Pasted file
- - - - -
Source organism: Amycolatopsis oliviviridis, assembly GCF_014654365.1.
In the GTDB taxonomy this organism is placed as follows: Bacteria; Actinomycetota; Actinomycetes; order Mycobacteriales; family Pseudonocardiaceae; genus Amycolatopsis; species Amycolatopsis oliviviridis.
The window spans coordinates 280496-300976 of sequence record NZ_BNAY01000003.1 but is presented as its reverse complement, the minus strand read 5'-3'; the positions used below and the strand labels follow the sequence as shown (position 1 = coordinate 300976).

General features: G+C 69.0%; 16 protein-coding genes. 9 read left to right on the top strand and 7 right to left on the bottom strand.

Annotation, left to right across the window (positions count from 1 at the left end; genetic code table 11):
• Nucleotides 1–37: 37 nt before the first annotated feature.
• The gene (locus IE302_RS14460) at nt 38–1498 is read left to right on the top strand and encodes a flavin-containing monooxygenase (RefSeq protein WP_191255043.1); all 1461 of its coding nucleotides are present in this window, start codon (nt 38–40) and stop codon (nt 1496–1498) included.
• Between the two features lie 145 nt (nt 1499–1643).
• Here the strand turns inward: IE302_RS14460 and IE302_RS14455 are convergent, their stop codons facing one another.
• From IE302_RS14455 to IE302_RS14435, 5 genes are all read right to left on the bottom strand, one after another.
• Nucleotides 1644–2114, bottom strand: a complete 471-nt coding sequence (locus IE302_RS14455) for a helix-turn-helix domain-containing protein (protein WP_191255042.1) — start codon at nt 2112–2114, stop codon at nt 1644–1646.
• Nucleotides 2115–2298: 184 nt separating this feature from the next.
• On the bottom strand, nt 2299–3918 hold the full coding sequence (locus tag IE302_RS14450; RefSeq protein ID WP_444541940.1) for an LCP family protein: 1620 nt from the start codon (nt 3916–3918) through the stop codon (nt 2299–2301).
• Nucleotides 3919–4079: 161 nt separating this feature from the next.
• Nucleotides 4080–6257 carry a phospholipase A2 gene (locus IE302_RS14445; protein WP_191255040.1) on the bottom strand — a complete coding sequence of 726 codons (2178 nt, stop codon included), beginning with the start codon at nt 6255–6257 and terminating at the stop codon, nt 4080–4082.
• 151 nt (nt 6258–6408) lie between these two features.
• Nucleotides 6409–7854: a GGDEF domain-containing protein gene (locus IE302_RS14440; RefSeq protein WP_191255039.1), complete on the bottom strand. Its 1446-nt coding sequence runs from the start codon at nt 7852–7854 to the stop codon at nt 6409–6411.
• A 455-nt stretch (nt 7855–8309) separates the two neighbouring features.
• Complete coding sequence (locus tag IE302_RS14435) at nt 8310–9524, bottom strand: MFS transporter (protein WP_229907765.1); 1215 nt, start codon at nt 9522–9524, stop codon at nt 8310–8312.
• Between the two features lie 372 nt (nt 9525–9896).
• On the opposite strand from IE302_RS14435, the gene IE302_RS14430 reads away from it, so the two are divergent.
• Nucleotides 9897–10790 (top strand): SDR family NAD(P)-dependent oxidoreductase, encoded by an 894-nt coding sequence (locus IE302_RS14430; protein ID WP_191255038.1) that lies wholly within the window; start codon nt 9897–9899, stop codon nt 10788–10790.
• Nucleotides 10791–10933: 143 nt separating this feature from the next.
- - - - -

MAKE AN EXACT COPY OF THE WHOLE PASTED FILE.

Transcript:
Source organism: Amycolatopsis oliviviridis, assembly GCF_014654365.1.
In the GTDB taxonomy this organism is placed as follows: Bacteria; Actinomycetota; Actinomycetes; order Mycobacteriales; family Pseudonocardiaceae; genus Amycolatopsis; species Amycolatopsis oliviviridis.
The window spans coordinates 280496-300976 of sequence record NZ_BNAY01000003.1 but is presented as its reverse complement, the minus strand read 5'-3'; the positions used below and the strand labels follow the sequence as shown (position 1 = coordinate 300976).

General features: G+C 69.0%; 16 protein-coding genes. 9 read left to right on the top strand and 7 right to left on the bottom strand.

Annotation, left to right across the window (positions count from 1 at the left end; genetic code table 11):
• Nucleotides 1–37: 37 nt before the first annotated feature.
• The gene (locus IE302_RS14460) at nt 38–1498 is read left to right on the top strand and encodes a flavin-containing monooxygenase (RefSeq protein WP_191255043.1); all 1461 of its coding nucleotides are present in this window, start codon (nt 38–40) and stop codon (nt 1496–1498) included.
• Between the two features lie 145 nt (nt 1499–1643).
• Here the strand turns inward: IE302_RS14460 and IE302_RS14455 are convergent, their stop codons facing one another.
• From IE302_RS14455 to IE302_RS14435, 5 genes are all read right to left on the bottom strand, one after another.
• Nucleotides 1644–2114, bottom strand: a complete 471-nt coding sequence (locus IE302_RS14455) for a helix-turn-helix domain-containing protein (protein WP_191255042.1) — start codon at nt 2112–2114, stop codon at nt 1644–1646.
• Nucleotides 2115–2298: 184 nt separating this feature from the next.
• On the bottom strand, nt 2299–3918 hold the full coding sequence (locus tag IE302_RS14450; RefSeq protein ID WP_444541940.1) for an LCP family protein: 1620 nt from the start codon (nt 3916–3918) through the stop codon (nt 2299–2301).
• Nucleotides 3919–4079: 161 nt separating this feature from the next.
• Nucleotides 4080–6257 carry a phospholipase A2 gene (locus IE302_RS14445; protein WP_191255040.1) on the bottom strand — a complete coding sequence of 726 codons (2178 nt, stop codon included), beginning with the start codon at nt 6255–6257 and terminating at the stop codon, nt 4080–4082.
• 151 nt (nt 6258–6408) lie between these two features.
• Nucleotides 6409–7854: a GGDEF domain-containing protein gene (locus IE302_RS14440; RefSeq protein WP_191255039.1), complete on the bottom strand. Its 1446-nt coding sequence runs from the start codon at nt 7852–7854 to the stop codon at nt 6409–6411.
• A 455-nt stretch (nt 7855–8309) separates the two neighbouring features.
• Complete coding sequence (locus tag IE302_RS14435) at nt 8310–9524, bottom strand: MFS transporter (protein WP_229907765.1); 1215 nt, start codon at nt 9522–9524, stop codon at nt 8310–8312.
• Between the two features lie 372 nt (nt 9525–9896).
• On the opposite strand from IE302_RS14435, the gene IE302_RS14430 reads away from it, so the two are divergent.
• Nucleotides 9897–10790 (top strand): SDR family NAD(P)-dependent oxidoreductase, encoded by an 894-nt coding sequence (locus IE302_RS14430; protein ID WP_191255038.1) that lies wholly within the window; start codon nt 9897–9899, stop codon nt 10788–10790.
• Nucleotides 10791–10933: 143 nt separating this feature from the next.